Now, the word “marriage,” for thousands of years and cross-culturally has meant man and woman. Sometimes it’s been one man and more than one woman. Occasionally it’s been one woman and more than one man. There is polyandry as well as polygamy in some societies in some parts of history, but it’s always been male plus female. Simply to say that you can have a woman-plus-woman marriage or a man-plus-man marriage is radically to change that because of the givenness of maleness and femaleness. I would say that without any particular Christian presuppositions at all, just cross-culturally, that’s so.

As any intelligent reader will immediately recognize, Wright is arguing from analogy. As the Nazis willfully altered the meaning of German words for ideological reasons, and the Soviet Communists altered the meaning of Russian words (or coined expressions like “former persons) for ideological reasons, so too the advocates of assisted suicide want to banish words like “suicide” and “killing” from discussions of the subject in order to gain an ideological advantage, and same-sex “marriage” advocates want to change the meaning of “marriage” for ideological reasons.  

For Ms. Moon, this is “compar[ing] people who support marriage equality to Nazis and Soviet Communists.” I take it she means likening the one to the others, so that she is accusing Wright of saying that “people who support marriage equality” have a propensity toward using secret police, terror, torture, totalitarian control of society, and concentration camps in order to carry out their ideological objectives. That is simply idiotic. She does, however, prove that Wright is right to argue as he does when she employs the question-begging phrase “marriage equality,” as though it were entirely settled that a same-sex couple and an opposite-sex couple are “equal” so far as the union called “marriage” is concerned. Ms. Moon is either a purveyor of the linguistic ideology Wright observes, or a prisoner of it. Perhaps she is both.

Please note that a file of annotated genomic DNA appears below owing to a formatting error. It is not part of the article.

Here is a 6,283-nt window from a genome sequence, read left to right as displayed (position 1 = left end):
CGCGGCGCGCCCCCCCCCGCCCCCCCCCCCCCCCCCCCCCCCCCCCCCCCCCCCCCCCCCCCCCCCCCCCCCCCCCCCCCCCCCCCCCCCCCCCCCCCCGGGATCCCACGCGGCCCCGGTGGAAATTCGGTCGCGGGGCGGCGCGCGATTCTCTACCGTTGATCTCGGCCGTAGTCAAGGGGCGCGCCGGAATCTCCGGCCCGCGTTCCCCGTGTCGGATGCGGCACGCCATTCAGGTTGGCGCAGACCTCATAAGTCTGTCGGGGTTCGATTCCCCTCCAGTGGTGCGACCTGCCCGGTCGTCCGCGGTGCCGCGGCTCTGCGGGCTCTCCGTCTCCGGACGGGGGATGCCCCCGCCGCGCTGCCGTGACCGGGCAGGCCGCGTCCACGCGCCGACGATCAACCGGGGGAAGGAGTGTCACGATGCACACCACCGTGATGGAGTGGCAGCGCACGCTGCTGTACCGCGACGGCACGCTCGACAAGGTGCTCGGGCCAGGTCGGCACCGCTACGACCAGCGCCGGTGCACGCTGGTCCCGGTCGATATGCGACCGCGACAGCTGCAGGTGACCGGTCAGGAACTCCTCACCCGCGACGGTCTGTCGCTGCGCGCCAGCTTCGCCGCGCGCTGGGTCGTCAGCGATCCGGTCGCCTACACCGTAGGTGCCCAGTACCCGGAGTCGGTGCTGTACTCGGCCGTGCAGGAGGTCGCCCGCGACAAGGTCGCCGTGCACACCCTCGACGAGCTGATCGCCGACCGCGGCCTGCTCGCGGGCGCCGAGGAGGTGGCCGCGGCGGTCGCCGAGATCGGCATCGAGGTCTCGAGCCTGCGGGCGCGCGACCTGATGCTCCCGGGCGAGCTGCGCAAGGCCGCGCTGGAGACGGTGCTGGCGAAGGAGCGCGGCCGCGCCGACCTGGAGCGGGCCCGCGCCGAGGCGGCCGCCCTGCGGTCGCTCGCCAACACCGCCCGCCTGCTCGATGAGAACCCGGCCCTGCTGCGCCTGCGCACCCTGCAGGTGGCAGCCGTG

Like people who think Justice Antonin Scalia has likened homosexual sodomy to murder because he regards both of them as species of conduct that the law can legitimately condemn on moral grounds, Ms. Moon appears to have no idea how logic works or arguments function. (Tell me again why it was a good idea to get rid of the analogies section of the SAT?) N.T. Wright no more likened same-sex “marriage” advocates to Nazis and Communists than I am likening her to a planetary body in the following analogy: as the moon orbits the earth, so the mind of Ms. Moon orbits an empty space devoid of logic.

The Left’s troubling relationship with analogical thinking is also demonstrated in their absurd comparison of homosexuality per se to race per se, a comparison for which they provide no evidence. But no evidence is no problem for those who live and move and have their being in a non-rational world where everyone is expected to worship at the altar of the subjective feelings of the exalted autonomous self.

What we notice from all occasions that demonstrate the Left’s inability or feigned inability to think analogically is that the Left takes umbrage at any comparison of any aspect of homosexuality to any aspect of any phenomenon generally viewed as morally dubious. The reason for their umbrage—or rage—is that the Left has unilaterally concluded that homosexual activity is morally licit and demand that everyone treat their non-factual disputable assumptions about homoerotic activity or marriage or gender confusion as if they are either facts or indisputable first principles.


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Laurie Higgins
Laurie Higgins was the Illinois Family Institute’s Cultural Affairs Writer in the fall of 2008 through early 2023. Prior to working for the IFI, Laurie worked full-time for eight years...